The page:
There are about as many recipes for latkes as there are households making latkes, and I’m not trying to convince you yours is wrong! Feel free to use your ratios to adapt these ideas. These are also really easy to make gluten free (using gluten free flour, potato starch, or cornstarch) or vegan (egg substitute of your choice)
Paper towels. A lot of them. This is a good time to get higher quality ones.
Knife (and optional vegetable peeler)
A way to shred your vegetables – You *can* do it by hand, but if you have a food processor that can shred, or can borrow one for a day, your life will be easier, and you will have fewer shredded fingertips and knuckles.
Cheesecloth – Easiest way to strain the potatoes. You can do this in other ways, but this is the one I recommend.
Ice cream scoop (optional, but helpful)
A note on ratios: My basic latke recipe is 2 medium potatoes, 1 medium onion (almost as much onion as potato, but not quite equal), 1-2 eggs depending on the actual size of the potatoes and onions, and a spoonful or two of flour. These are all variations and make about 12-15 medium sized latkes for the batch here. Latkes are one of those infuriating traditional foods where the most accurate explanation of a recipe is “add enough for it to be the right consistency” which can be understandably frustrating if you aren’t in my kitchen to experience that consistency. Potatoes and onions are both vegetables with a lot of variation in size, and it’s not worth the effort to weigh them for this. Start with less, add more until the mixture stays together but isn’t too wet.
Also, I strongly recommend making these in order of lightest to darkest so that the bloody crime scene left by beets don’t infiltrate the bright yellow, for example. The ingredient list is in rainbow order, the presentation is in rainbow order. but your cooking should not be.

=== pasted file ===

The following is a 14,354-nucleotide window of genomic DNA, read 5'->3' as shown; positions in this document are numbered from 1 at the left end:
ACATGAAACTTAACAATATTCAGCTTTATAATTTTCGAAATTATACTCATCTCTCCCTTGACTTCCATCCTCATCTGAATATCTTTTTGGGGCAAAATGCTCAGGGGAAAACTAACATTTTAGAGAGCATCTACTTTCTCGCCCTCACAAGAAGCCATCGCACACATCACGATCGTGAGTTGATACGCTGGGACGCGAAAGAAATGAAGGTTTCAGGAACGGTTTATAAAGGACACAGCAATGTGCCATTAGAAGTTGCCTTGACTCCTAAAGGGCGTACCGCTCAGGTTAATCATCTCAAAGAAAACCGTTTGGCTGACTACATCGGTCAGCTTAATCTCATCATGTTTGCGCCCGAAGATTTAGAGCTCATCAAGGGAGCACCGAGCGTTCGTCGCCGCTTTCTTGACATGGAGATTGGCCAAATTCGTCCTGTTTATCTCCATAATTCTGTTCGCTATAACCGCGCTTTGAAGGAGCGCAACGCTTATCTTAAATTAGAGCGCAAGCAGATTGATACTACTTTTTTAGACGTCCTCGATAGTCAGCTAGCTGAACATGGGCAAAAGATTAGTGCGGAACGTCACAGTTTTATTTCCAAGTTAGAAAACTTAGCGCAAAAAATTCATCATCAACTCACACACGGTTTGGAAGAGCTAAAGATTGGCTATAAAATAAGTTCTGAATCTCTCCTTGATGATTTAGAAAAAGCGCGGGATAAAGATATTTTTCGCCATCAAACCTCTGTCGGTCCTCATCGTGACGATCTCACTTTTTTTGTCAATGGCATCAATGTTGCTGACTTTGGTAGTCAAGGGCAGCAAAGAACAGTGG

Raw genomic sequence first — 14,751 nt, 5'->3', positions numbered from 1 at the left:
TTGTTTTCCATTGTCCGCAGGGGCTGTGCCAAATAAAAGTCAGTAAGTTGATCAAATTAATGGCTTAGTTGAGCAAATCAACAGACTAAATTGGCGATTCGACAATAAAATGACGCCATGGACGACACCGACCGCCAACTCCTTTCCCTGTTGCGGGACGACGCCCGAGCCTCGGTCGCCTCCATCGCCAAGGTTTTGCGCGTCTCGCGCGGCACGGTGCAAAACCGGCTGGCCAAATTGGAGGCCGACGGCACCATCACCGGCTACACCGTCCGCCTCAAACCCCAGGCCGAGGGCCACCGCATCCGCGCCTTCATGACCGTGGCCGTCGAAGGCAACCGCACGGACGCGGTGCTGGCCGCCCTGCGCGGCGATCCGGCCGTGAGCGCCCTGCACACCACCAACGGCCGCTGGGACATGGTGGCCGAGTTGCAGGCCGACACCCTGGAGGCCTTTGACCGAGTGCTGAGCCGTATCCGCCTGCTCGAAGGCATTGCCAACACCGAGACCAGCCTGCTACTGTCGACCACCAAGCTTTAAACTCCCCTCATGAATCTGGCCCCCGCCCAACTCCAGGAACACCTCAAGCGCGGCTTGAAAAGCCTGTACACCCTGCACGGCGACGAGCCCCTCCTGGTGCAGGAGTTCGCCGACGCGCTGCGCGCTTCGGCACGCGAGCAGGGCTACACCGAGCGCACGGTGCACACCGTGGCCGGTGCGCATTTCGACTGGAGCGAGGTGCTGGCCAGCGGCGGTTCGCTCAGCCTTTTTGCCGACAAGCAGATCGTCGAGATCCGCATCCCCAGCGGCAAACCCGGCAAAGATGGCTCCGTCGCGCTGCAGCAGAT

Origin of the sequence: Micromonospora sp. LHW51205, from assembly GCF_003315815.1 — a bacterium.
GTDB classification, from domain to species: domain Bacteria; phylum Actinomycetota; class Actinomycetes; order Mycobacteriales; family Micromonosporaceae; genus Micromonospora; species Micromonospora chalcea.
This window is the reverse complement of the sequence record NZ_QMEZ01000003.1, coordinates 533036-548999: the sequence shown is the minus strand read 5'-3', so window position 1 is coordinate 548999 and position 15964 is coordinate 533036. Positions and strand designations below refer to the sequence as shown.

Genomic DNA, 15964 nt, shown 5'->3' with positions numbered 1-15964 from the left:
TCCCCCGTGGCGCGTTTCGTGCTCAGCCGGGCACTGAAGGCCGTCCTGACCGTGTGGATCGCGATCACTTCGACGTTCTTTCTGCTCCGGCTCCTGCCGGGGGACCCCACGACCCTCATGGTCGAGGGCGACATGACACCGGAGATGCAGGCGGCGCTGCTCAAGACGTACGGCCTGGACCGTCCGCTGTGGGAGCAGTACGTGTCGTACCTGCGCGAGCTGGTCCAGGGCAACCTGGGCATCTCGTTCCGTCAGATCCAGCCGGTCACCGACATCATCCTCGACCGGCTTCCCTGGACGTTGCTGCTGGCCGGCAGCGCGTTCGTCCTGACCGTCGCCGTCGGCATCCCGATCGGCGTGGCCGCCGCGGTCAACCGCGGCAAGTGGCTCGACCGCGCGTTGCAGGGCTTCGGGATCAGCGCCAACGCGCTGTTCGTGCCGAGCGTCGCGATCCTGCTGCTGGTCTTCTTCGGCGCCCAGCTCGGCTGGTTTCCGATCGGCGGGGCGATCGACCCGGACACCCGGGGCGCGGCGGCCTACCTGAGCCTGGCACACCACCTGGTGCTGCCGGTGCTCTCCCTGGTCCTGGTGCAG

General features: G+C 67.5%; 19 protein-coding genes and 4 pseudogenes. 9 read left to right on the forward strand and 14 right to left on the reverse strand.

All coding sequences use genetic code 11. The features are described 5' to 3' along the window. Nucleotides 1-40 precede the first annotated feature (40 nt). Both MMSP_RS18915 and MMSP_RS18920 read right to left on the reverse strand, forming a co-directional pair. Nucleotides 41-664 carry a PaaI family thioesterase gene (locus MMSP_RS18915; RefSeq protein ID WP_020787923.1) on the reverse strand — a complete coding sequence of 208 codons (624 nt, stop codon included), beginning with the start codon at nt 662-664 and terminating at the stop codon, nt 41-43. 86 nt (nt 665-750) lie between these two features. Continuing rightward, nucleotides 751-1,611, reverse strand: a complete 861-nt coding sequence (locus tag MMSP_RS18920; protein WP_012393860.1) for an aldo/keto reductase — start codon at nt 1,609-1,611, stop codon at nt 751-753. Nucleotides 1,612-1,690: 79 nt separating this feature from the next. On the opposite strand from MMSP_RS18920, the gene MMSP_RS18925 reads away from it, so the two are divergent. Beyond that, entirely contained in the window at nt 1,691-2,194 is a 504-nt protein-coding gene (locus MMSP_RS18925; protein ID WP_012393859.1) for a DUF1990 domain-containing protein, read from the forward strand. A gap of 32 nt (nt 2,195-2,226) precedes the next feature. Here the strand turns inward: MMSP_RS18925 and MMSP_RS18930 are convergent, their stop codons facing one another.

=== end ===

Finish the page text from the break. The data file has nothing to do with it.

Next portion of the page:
This is a very adaptable recipe. Did your gay CSA leave you with too much butternut squash, or do you have a pound of corn in your freezer? You could probably use that! Prefer cilantro to parsley? Go for it!
(that you probably won’t use all of, but it’s better to have extra than run out)
1 dozen eggs
2-3 cups of flour
2 cups neutral, high-heat oil – olive oil will probably burn at this heat, so go for a vegetable, canola, or peanut oil.
3-4 small/medium beets
1 small/medium potato (about half as much as the beets, but really, it’ll be fine)
1 large onion
2 medium sweet potatoes
2 medium carrots
1 large onion
1-2 yellow bell peppers
2 golden potatoes (or peeled standard white potatoes – remove the dark skin so the yellow shows brighter)
1 tsp turmeric
1 medium onion
1 medium head of broccoli
1/2 bunch of parsley
1 large potato, peeled (of any standard type with white or yellow innards)
1 medium onion
4-5 blue potatoes (the only ones I could find were really small, adjust based on what you can find)
1 medium onion
Sooo… how many onions and potatoes? (A general estimate)
Total 5-7 pounds of onions
A note on potatoes: My local grocery had a great 5 lb bag of mini mixed color potatoes include blue, golden, and red that I used for this along with about 2 lbs of standard potatoes from my CSA
Overall, this made about two trays of latkes, enough to comfortably feed 8-10 people, and is very easy to scale up or down.
1. Peel (some) vegetables.
2. Shred vegetables.
3. Strain vegetables to remove natural liquid.
4. Add egg, flour, salt, pepper, and mix.
5. Shape into patties using ice cream scoop onto a cookie tray.
6. Heat non-stick pan on medium with a thick coating of oil until shimmering.
7. Add 4-5 latkes to hot oil.
8. Cook for about 1 minute per side, until lightly browned.
10. Remove latkes with spatula onto a paper-towel lined cookie tray (I put paper towels on the same sheet I used to shape it as space frees up).
11. Repeat for other colors.
12. Serve with applesauce and sour cream!
Recipe with more details